Definition of leprosy in English:

leprosy

noun

  • 1A contagious disease that affects the skin, mucous membranes, and nerves, causing discoloration and lumps on the skin and, in severe cases, disfigurement and deformities. Leprosy is now mainly confined to tropical Africa and Asia.

    Also called Hansen's disease
    • ‘In those days, people used to think I could cure them of laryngitis, leprosy or haemophilia just by touching them with my horn.’
    • ‘The most severe form of leprosy produces large disfiguring nodules, or lumps.’
    • ‘Programmes to control leprosy, hepatitis and dengue fever are vividly shown.’
    • ‘Some neighbours believed she had leprosy, a disease that brings immediate isolation in Hindu society.’
    • ‘This may happen due to injuries, infections, or even chronic problems like rheumatoid arthritis and leprosy.’
    • ‘Diseases like leprosy, Guinea worm and river blindness are endemic.’
    • ‘However, despite drug treatment, the number of new cases of leprosy detected each year has stayed the same or risen.’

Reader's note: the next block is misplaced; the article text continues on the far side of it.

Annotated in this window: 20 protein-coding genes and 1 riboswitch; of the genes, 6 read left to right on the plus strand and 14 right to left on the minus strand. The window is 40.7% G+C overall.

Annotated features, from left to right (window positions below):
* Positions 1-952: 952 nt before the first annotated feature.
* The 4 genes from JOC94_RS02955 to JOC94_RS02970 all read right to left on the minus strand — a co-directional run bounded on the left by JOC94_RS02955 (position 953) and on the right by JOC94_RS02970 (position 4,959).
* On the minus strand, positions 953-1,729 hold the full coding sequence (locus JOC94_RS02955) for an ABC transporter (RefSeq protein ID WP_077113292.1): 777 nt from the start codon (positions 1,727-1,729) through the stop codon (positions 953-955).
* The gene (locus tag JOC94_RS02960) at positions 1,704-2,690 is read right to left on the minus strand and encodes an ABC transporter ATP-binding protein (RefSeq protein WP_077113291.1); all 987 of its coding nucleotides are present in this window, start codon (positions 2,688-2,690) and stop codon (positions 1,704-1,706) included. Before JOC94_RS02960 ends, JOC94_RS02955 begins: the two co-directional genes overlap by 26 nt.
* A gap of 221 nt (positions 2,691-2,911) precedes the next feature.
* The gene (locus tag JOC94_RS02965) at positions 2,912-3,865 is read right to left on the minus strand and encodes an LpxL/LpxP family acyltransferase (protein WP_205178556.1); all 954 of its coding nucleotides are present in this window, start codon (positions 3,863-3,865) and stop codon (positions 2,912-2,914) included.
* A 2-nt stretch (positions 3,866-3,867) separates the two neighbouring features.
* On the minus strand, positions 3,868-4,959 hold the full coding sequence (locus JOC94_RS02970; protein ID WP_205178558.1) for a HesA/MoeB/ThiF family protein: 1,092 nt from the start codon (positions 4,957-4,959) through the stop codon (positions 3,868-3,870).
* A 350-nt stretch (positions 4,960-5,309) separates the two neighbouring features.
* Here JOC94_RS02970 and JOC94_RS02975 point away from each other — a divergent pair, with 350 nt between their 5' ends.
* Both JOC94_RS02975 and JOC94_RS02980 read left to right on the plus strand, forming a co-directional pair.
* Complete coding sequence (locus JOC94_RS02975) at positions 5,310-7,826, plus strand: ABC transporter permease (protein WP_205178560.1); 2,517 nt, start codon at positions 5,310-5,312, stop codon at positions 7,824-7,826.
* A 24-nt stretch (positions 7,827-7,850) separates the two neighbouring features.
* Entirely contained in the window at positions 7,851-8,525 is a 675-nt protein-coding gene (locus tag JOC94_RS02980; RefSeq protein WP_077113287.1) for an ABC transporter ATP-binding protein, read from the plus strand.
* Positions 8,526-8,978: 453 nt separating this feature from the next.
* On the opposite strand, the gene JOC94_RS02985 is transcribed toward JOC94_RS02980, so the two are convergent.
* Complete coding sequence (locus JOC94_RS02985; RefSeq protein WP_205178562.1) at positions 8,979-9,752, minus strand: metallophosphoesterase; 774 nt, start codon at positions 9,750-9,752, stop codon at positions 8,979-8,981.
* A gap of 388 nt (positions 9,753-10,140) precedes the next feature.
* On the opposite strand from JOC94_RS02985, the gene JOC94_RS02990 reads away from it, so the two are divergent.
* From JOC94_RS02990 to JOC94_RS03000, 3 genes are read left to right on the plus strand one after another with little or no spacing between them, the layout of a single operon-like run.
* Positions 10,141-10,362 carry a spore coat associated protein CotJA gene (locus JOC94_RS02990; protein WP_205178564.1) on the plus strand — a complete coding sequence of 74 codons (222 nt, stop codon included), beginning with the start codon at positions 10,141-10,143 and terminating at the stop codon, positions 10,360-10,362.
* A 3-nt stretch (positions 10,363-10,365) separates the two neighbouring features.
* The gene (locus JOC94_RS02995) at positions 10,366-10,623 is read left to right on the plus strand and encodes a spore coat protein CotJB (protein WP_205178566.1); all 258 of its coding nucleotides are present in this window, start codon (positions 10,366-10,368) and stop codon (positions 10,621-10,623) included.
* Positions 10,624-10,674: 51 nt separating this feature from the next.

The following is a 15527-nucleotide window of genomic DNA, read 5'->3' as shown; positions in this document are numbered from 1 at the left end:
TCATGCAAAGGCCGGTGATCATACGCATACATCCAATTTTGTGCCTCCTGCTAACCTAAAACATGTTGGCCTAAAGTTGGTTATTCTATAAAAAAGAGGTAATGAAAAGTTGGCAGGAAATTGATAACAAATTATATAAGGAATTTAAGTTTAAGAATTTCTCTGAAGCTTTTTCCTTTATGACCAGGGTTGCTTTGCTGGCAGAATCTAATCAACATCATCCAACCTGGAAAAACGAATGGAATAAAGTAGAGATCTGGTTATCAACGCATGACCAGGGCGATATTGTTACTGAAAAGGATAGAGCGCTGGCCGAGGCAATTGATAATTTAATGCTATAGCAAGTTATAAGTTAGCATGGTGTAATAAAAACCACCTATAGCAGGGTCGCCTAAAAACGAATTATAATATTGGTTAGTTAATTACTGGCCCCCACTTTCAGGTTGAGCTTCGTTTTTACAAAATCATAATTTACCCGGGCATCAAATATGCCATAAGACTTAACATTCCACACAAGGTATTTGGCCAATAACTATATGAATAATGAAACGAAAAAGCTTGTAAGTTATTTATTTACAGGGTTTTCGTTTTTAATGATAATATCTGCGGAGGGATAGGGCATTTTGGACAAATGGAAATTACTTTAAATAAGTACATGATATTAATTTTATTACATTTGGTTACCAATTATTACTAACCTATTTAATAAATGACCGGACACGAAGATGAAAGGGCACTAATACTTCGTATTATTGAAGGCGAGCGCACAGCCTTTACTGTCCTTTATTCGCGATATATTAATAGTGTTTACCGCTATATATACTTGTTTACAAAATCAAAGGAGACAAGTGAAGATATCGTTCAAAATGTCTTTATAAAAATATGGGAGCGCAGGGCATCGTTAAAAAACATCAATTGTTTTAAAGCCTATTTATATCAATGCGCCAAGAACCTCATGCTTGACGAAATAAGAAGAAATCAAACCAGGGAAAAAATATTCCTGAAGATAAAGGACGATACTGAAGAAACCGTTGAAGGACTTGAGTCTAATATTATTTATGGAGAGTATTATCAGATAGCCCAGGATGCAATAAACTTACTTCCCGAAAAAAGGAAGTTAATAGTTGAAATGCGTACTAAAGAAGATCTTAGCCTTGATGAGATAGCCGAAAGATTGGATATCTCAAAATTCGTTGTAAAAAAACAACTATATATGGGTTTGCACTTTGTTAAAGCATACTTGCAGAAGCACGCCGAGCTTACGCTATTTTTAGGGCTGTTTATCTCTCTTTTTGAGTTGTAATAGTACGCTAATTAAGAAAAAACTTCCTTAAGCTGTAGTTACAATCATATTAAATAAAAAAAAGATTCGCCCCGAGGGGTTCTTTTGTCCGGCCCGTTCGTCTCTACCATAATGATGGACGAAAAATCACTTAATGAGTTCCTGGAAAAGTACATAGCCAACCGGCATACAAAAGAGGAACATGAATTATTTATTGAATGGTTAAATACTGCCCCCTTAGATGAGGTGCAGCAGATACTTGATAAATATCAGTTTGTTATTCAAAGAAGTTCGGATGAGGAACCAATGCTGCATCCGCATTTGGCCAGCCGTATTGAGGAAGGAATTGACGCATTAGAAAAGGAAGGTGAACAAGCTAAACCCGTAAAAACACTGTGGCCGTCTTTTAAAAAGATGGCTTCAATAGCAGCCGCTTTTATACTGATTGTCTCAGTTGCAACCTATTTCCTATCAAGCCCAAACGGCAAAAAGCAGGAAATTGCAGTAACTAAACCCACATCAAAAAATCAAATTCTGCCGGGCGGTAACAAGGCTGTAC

• ‘They prefer their disease to be called Hansen's disease not leprosy, and the disease can be easily cured.’
    • ‘Both Danielssen and Boeck believed that leprosy was a hereditary disease.’
    • ‘On the other hand, smallpox has been eradicated, sleeping sickness has become rare, and polio and leprosy are under control.’
    • ‘In 1879, Albert Neisser, one of Robert Koch's pupils, visited Bergen to study leprosy.’
    • ‘Cholera, plague, smallpox, malaria, kalaazar, leprosy and venereal diseases are the others considered.’
    • ‘While patients with tuberculoid leprosy have only a few organisms, those with lepromatous leprosy have abundant bacteria.’
    • ‘Historically, anxiety about the loss of the nose is tied to stigmatizing diseases - leprosy and syphilis.’
    • ‘In this way, they spread disease, plague, leprosy, typhoid fever, cholera, dysentery, and so on.’
    • ‘Infections such as typhoid, malaria and even leprosy were among the illnesses people picked up while on holiday.’
    • ‘Borderline leprosy shows an intermediate appearance between the tuberculoid and lepromatous types.’
    • ‘Residents lived on meagre rations and in squalor, suffering epidemics of leprosy and other contagious diseases.’
    • ‘It now looks as if leprosy originated in East Africa, and Europeans and North Africans took it to West Africa.’
    • ‘The eating of pork has produced leprosy and cancerous tumors.’
  • 2A state of corruption or decay.

Origin

Mid 16th century (superseding Middle English lepry): from leprous + -y.

Pronunciation:

leprosy

/ˈlɛprəsi/